- Sixth, crypto had one of the tsunami of financial collapses ever (largest in dollar terms), with liquidations (to zero) of >300,000 accounts with leverage and the stranding of $10b or more in assets in FTX along with further contagion effects. Only Mt Gox hack was worse. Yet, the S&P 500 managed to post strong gains in the final two days of last week. This shows that investors are becoming more discerning, rather than “hit the sell button” on any bad news.
BOTTOM LINE: Case for a sustainable rally in equities is the strongest it has been in 2022
In our view, the case for owning equities is the strongest now than it has been in all of 2022. The reasons are cited above. But consider this additional perspective:
- Skeptics will say “growth is the problem now” and point to downside in EPS. But as we have written (see below), S&P 500 has historically bottomed 11-12 months before EPS troughs. So EPS is lagging.
- In 2020 and 2009, S&P 500 bottomed 12M and 10M before EPS bottomed. Since 1900, 13 of 16 major equity lows saw S&P 500 bottom before EPS. See table below.
- From 1982 to 1990, S&P 500 EPS only grew a cumulative 19% (or 2% per annum) but S&P 500 3X. Collapse in bond volatility (risk of higher rates) matters far more in our view
- If inflation is indeed slowing to a 3.5% annualized pace (0.2% to 0.3% per month, as we expect), this shows inflation is far less sticky than inflationistas have argued.
- While we have maintained that view “inflation not as sticky” (given the constellation of leading indicators), it is only now that we are seeing this in the “hard” data (CPI)
- Lastly, recency bias is keeping investors bearish. We have many clients telling us October CPI did “not change a thing. Inflation still too high and Fed will keep raising until something breaks”
- We still see a rally into YE
Rally should exceed the “June false dawn pivot”
As far as market implications, we think the case for a strong rally into YE has been strengthened:
- Foremost, Fed no longer has its “back to the wall” on inflation as October CPI beat looks repeatable and therefore the case for a pause after December is stronger. This counters the hawkish rhetoric of Powell post-FOMC but he did not have October CPI in hand.
- For most of 2022, Fed has not been able to point to measurable progress on containing inflation but a significant constellation of leading indicators showed deflation/soft inflation was in the pipeline. October CPI is the first month the “hard” data syncs with the “soft” data.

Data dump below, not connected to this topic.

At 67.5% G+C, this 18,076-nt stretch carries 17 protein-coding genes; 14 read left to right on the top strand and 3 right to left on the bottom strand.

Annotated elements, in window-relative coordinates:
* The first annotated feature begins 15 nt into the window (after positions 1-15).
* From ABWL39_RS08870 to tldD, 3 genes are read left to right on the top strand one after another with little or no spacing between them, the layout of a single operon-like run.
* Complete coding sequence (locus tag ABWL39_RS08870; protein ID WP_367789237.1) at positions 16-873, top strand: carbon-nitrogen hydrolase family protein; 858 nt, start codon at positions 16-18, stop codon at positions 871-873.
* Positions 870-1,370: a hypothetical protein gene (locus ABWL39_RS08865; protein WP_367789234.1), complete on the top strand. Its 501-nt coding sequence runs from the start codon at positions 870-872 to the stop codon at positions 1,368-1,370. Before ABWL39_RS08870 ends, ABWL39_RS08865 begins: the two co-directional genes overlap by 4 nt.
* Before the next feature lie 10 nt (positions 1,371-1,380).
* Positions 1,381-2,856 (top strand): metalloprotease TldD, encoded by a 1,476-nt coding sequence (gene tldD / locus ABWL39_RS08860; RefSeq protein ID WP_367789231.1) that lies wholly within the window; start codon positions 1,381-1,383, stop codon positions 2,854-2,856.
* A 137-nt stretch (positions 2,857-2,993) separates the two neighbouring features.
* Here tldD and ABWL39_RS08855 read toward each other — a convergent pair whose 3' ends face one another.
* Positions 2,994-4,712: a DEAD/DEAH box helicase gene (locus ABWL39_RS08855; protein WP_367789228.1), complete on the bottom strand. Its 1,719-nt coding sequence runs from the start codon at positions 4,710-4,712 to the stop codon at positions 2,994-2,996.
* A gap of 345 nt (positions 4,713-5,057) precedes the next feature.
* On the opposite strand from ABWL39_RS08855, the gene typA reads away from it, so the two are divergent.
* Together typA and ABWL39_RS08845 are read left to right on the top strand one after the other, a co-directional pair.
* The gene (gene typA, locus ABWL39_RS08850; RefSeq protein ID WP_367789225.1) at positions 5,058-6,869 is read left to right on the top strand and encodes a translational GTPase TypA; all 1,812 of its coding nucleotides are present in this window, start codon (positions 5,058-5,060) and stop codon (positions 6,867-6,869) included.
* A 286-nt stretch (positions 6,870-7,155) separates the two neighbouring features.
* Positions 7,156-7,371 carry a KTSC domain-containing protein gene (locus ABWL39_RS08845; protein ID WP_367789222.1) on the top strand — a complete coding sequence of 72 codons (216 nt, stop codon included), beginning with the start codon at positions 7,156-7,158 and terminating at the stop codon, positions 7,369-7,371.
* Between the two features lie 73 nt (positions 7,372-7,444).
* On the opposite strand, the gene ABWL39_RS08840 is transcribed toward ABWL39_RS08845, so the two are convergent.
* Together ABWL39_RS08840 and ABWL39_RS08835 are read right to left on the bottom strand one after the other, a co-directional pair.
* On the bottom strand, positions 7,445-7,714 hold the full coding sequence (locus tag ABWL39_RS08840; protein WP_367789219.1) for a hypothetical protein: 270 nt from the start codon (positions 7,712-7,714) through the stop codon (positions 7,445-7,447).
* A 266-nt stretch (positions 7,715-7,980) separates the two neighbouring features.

- Softening inflationary pressures strengthen the case for a “soft landing,” counter to the consensus narrative that Fed is spiraling economy to a hard landing. Core inflation running at 3.5% annualized (above) will not require Fed to bang out +75bp and arguably 4.5% Fed funds would be very tight.
- A Fed shifting from “higher in a hurry” to “predictable but possibly longer” is far better for risk assets. Fed has acknowledged serious and unknown lags in monetary policy and with inflation improving, Fed can gain some measure of patience.
- While some bears say the Fed doesn’t want equities to go up, this is an oversimplification. Fed just was in a hurry to slow things down in 2022. Stocks are far more complex than bonds which are arguably two variable assets (inflation and future Fed funds).
- Stocks are acting like “beach balls under water” because P/E averages 19X when 10Y between 3.5% to 5.5% — true since 1871. Thus, those arguing P/E should be 15X or less are just plain ignoring history.
- The “false dawn June pivot” rally lasted 23 trading days and saw S&P 500 rise +16%
- We believe this “Fed pause” rally should last closer to 50 days and push S&P 500 +25% higher. Thus, we think S&P 500 should surpass the 200D average of 4,100 and given possibility of another weak Dec CPI could see a move well beyond that. Why wouldn’t 4,400-4,500-plus be a possibility?
- Recall, in 1982, following the final low in August 1982, the S&P 500 reached a new all-time high within 4 months, erasing entire 27-month bear market. That was a vertical rally. Vertical.
37 GRANNY SHOTS: Updated list is below
The revised 37 Granny shots are shown below. The list is sorted by the most attractive (most frequently cited) to least. To be a “Granny shot” the stock needs to appear in at least two portfolios:
- $AAPL in 4 of 6 portfolios
- $GOOGL $MSFT in 3 of 6 portfolios
- $AMZN $META in at least 2
- This reinforces our favorable view of FANG in 2H2022
37 Granny Shot Ideas:
Communication Services: $GOOGL, $META
Consumer Discretionary: $AMZN, $AZO, $GPC, $GRMN, $ORLY, $TSLA
Consumer Staples: $BF/B, $MNST, $PG, $PM
Energy: $CVX, $DVN, $EOG, $PSX, $XOM
Financials: $ALL, $AXP
Health Care: $AMGN, $HUM, $UNH
Information Technology: $AAPL, $AMD, $AVGO, $CSCO, $KLAC, $MSFT, $NVDA, $PYPL, $QCOM
Materials: $CF, $FCX, $LIN
Real Estate: $AMT, $CCI, $EXR